This word proclaims a divine perspective of a relational theology and unfolds it before our very eyes.  We are left to meditate on how much Jesus valued these human relationships so essential to all of us.

Studying the edges of the larger picture, we glimpse God’s firm approval on our homes as places where men and women live together and raise their children in the safety of a private harbor. Christian homes are secure places where members learn how to mutually relate with one another in an environment of acceptance. Our homes should be living laboratories where each enjoys patience and love, while learning how to live together. In this quiet drama, Jesus touched his finger to the pulse beat of social history and gave us “the needed corrective” for our worst of human social ills.

Epictetus, the Greek philosopher, agreed before his death that he would like for life to find him busy at something noble, beneficent, and for the good of all mankind. “But, since that is little likely to befall me,” he allowed, “I should choose next to go out remembering what is due to every relationship in life.”

Jesus, in a homely but dramatic manner, brought the best of our human intentions together: charging his followers with responsible relationships through this act of linking together the two people he most loved in life. As surely as we sow a thought, we reap an active behavior. Sow a habit and we soon reap a character. By sowing character, we eventually reap a destiny.

In spite of the truth that everything Jesus did and said reaffirms this truth, non-involvement still paralyzes large segments of our Faith Community. Parents still abdicate parental roles, neglecting to provide correction and training for their children. Couples give birth thoughtlessly and parent children fearfully, professing their fear of losing the love of a sometimes wayward and disobedient child.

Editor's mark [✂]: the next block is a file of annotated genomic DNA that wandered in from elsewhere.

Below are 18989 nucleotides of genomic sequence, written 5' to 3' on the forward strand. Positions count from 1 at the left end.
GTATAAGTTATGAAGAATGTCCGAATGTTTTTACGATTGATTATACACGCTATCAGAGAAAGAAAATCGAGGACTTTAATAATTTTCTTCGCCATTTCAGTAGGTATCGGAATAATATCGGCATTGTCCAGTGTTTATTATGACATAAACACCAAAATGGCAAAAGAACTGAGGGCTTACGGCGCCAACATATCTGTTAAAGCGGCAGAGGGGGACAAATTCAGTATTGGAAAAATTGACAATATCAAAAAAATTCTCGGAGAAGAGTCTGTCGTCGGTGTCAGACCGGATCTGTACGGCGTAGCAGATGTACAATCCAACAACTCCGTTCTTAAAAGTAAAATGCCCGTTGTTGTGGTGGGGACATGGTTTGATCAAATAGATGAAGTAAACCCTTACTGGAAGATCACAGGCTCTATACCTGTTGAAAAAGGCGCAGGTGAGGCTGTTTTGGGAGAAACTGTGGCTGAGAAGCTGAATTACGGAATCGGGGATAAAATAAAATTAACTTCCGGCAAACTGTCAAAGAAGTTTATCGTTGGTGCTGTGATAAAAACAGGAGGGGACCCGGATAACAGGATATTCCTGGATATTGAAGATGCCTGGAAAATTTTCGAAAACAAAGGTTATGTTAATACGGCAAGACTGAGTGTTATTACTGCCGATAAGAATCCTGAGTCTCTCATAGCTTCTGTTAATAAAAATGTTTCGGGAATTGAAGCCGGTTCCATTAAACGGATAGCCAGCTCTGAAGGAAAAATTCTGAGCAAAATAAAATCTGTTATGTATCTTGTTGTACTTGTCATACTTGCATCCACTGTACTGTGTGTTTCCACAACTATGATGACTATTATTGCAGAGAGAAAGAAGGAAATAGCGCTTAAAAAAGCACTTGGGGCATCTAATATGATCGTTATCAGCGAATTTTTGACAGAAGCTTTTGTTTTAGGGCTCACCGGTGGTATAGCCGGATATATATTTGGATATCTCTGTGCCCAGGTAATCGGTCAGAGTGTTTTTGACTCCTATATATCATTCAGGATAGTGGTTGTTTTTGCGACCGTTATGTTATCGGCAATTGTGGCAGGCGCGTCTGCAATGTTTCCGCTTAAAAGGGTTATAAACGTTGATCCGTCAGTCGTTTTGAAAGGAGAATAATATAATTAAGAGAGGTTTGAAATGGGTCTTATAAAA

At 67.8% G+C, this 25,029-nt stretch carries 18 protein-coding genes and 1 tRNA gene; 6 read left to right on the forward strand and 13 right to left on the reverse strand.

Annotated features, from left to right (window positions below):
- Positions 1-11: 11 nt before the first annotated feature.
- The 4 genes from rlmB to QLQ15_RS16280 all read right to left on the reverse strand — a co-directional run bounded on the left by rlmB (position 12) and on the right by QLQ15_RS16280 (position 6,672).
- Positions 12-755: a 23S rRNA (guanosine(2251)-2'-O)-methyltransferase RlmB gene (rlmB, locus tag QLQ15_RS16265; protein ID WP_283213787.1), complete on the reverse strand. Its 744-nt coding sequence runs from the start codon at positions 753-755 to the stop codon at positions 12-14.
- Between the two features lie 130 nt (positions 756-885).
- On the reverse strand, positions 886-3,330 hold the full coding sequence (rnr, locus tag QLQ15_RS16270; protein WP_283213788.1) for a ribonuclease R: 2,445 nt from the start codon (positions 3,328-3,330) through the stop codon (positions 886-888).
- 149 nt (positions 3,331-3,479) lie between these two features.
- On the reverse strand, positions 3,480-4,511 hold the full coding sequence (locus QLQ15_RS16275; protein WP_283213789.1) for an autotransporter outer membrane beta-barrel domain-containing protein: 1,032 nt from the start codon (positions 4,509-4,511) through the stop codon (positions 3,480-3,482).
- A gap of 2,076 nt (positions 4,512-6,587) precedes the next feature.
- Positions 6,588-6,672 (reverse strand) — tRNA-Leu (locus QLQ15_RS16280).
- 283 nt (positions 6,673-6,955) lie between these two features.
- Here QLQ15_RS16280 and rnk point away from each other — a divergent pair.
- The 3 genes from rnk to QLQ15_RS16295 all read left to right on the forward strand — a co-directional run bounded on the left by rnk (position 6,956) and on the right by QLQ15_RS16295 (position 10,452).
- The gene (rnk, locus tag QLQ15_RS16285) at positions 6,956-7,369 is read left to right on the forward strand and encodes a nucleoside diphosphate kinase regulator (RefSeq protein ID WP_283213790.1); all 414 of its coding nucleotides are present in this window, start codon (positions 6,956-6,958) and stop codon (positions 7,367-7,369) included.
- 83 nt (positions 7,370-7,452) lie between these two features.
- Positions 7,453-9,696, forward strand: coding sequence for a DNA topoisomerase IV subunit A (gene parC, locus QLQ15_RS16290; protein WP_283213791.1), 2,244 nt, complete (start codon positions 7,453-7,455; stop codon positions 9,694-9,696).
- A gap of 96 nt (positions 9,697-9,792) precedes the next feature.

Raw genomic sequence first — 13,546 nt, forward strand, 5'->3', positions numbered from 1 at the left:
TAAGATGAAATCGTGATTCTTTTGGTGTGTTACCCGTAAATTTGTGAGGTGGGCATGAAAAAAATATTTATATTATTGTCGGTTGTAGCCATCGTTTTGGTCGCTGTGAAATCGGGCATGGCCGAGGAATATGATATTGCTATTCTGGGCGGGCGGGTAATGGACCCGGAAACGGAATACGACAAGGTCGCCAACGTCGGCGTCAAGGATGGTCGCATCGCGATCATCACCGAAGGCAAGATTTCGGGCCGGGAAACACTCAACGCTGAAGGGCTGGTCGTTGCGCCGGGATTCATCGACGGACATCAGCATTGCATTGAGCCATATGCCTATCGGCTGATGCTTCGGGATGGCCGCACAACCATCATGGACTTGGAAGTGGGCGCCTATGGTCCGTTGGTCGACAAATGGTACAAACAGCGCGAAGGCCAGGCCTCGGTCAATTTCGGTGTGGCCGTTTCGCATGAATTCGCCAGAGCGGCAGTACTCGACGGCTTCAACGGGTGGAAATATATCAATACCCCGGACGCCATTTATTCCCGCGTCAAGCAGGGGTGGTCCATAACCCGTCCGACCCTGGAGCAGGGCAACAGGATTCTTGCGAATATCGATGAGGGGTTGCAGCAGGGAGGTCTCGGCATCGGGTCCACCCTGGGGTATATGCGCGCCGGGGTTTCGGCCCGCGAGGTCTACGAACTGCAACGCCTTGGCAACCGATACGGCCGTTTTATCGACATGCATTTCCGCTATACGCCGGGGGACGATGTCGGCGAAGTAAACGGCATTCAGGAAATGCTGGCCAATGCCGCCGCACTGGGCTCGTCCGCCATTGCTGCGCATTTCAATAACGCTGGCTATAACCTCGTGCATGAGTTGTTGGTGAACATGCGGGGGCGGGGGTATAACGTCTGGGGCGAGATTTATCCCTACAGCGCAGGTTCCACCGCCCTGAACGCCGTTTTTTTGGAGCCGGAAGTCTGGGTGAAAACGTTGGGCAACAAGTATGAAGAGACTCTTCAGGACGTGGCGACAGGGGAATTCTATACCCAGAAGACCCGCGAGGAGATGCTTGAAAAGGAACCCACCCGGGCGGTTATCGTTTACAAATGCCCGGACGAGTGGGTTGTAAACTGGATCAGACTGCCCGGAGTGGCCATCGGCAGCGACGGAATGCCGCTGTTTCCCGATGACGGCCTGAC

Some prefer to jeopardize the future of their offspring rather than risk investing responsible parental involvement. Others are selfishly into their own preoccupations with life and leave their homes totally inadequate because they neglect making their home the training center God intended it to be, with the help of the church. These parents leave the church as effective in its spiritual warfare as a one-legged man running in a track meet.

While working at the Ann Arbor Center for the Study of Youth Policy, Ira Schwartz suggested people should only talk about children being our greatest national resource. Contradicting what most of us say we believe, Schwartz pointed to the fact that we had more children living in poverty than at any other time in recent decades. “We have more children, by far,” he suggested, “in institutions - group homes, foster homes, detention centers, psychiatric hospitals - than ever before.” That is true a decade later.

The head of a large government medical center, with a psychiatric ward of several hundred patients, reported the greatest number of patients in his wards were there because they lacked home discipline--second only to substance abuse via alcohol.